Reframed Research

Here is the link to my infographic:

 

https://drive.google.com/file/d/0B44t54GYgCIFV2xrSzVSMzUxWVE/view?usp=sharing

To break down the main takeaways from the session of revision and genre modes presentation, I’d like to enumerate three areas of criticism that I received. First, during the outside of class rough draft revision of the Research Proposal, I remember sitting with my partner and speaking about the length of my introduction, and how the politics and history of neoliberal education contributed to later protest. My partner told me that while it was interesting and did provide some context, it didn’t tell all that needed to be said about the socioeconomic issues faced by the country. I concurred, and in my revisions, infographic, research proposal, and further RBA work I plan to contextualize student movements as an indirect attempt to fix socioeconomic inequalities that exist in Chile.

In my infographic presentation, I took the opportunity to frame what neoliberal education is, from both the perspectives of those who believe in its ability to create better schools as well as those who contend that it serves to further stratify education and reinforce social inequalities. It was important to clearly scrutinize and define what a neoliberal education is from a variety of perspectives, and I believe my audience members appreciated having the new understanding. What they suggested that I needed to improve upon in the infographic was my presentation of it – reducing the number of “ums”, but I believe that I can better illustrate what neoliberal education has meant and how it has developed a bit more throughout history. That will then help me in my RBA.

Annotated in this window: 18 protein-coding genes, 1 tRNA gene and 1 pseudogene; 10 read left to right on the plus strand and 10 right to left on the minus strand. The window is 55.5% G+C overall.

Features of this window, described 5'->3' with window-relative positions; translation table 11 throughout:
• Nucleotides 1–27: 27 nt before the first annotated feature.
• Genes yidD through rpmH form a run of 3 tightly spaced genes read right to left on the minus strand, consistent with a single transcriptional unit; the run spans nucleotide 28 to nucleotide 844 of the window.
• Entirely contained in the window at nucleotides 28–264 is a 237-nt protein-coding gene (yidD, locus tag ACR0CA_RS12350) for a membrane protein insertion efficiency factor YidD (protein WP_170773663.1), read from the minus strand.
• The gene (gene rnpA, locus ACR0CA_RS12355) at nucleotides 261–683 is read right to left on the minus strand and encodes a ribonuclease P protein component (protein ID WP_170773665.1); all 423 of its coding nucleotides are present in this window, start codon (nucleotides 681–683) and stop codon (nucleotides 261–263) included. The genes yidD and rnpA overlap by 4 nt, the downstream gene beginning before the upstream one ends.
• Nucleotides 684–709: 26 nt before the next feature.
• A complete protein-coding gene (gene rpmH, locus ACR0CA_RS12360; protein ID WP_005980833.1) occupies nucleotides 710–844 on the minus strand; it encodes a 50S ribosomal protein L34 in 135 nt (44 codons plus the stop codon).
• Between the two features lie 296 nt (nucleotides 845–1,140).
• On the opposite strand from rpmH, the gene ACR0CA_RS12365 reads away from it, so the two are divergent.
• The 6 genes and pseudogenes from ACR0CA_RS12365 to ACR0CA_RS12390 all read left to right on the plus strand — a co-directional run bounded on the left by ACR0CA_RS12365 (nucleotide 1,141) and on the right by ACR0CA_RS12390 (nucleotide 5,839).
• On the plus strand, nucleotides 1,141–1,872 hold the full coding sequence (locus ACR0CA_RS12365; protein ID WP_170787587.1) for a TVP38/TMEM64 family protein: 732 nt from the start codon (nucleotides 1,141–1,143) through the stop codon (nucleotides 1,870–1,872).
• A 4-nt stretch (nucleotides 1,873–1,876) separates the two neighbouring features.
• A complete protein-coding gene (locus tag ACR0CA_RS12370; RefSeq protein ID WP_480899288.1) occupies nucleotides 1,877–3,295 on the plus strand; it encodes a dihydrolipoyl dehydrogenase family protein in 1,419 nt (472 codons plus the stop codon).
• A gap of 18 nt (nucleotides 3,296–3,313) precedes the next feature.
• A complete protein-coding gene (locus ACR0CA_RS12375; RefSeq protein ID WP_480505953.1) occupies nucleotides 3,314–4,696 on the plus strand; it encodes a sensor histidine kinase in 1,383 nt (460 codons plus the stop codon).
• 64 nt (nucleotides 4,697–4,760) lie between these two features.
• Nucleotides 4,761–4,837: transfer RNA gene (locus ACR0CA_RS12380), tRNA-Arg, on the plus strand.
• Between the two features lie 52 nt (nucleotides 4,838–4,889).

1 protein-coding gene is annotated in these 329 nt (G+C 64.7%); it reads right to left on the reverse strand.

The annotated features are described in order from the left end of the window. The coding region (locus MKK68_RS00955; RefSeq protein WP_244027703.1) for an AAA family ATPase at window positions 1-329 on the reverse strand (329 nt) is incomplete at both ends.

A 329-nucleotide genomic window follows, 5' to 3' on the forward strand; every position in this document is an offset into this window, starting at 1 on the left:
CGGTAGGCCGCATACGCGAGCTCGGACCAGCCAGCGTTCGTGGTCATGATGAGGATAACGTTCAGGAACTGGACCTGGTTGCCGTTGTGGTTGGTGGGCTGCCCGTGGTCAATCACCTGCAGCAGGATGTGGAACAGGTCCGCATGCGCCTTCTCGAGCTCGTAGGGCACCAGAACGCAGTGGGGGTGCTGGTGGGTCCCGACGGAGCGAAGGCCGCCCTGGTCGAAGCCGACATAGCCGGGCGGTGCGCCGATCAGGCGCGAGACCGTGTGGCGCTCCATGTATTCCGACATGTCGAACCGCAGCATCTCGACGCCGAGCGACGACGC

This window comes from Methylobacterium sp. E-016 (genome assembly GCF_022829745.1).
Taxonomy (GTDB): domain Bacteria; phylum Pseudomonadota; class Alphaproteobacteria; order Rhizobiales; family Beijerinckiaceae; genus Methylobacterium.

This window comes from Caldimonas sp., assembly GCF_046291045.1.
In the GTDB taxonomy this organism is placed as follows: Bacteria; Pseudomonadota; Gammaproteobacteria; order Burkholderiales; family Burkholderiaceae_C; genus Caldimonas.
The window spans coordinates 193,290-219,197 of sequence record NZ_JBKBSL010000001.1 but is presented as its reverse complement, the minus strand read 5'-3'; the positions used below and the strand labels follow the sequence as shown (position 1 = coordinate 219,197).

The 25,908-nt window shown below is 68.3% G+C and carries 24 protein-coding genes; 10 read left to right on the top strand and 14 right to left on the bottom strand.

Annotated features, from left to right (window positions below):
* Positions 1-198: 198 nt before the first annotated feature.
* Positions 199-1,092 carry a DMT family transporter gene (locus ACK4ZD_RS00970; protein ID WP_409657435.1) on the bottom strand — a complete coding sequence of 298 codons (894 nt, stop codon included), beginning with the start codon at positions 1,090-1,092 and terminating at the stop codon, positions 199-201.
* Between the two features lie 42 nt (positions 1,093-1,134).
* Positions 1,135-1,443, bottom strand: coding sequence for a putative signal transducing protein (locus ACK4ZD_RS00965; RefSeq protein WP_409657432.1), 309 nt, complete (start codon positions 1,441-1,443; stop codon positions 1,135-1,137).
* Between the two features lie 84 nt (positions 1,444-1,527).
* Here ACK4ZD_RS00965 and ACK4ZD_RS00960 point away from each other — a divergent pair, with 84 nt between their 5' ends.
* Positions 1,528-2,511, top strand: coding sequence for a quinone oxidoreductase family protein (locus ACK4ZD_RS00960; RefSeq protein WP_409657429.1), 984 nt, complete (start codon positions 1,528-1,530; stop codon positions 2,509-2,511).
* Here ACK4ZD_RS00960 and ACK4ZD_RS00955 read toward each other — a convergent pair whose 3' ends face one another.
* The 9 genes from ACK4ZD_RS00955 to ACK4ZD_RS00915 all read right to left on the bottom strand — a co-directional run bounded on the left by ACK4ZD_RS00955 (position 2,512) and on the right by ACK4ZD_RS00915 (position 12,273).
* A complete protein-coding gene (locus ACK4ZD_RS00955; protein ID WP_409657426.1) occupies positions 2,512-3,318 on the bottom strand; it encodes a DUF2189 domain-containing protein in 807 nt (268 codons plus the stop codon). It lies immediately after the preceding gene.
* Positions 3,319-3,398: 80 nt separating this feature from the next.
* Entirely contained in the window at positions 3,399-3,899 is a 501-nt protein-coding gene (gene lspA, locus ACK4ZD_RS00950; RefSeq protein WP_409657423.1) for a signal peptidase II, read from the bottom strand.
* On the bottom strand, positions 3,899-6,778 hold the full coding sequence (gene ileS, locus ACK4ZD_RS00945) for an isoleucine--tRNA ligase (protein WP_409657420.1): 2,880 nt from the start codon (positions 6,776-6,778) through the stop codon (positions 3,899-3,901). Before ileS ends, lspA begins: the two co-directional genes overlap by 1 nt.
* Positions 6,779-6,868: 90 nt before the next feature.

In further draft revisions for the proposal, I received feedback that suggested I leave my proposal to be a little bit more open, and that didn’t immediately attack what I wish to focus on in my RBA. For example, previously I was thinking that I should write almost explicitly what I am planning to write about in my RBA, but feedback gave me the insight that perhaps I shouldn’t, and instead leave the problem space a little bit more broad so that I could demonstrate potential questions that I still had. In that sense, not speaking so concretely was a benefit, and I believe helped me in my proposal, and will set me up better for my RBA

For my tentative thesis, I plan to explore how two Chilean student movements, the 2006 “Penguin Revolution” and the subsequent 2011 “Chilean Winter”, called for increased educational equity (and access to it) and to what extent it achieved it in the context of a neoliberal education system. I am leaning toward narrowing down this thesis to pertain to higher education in particular.

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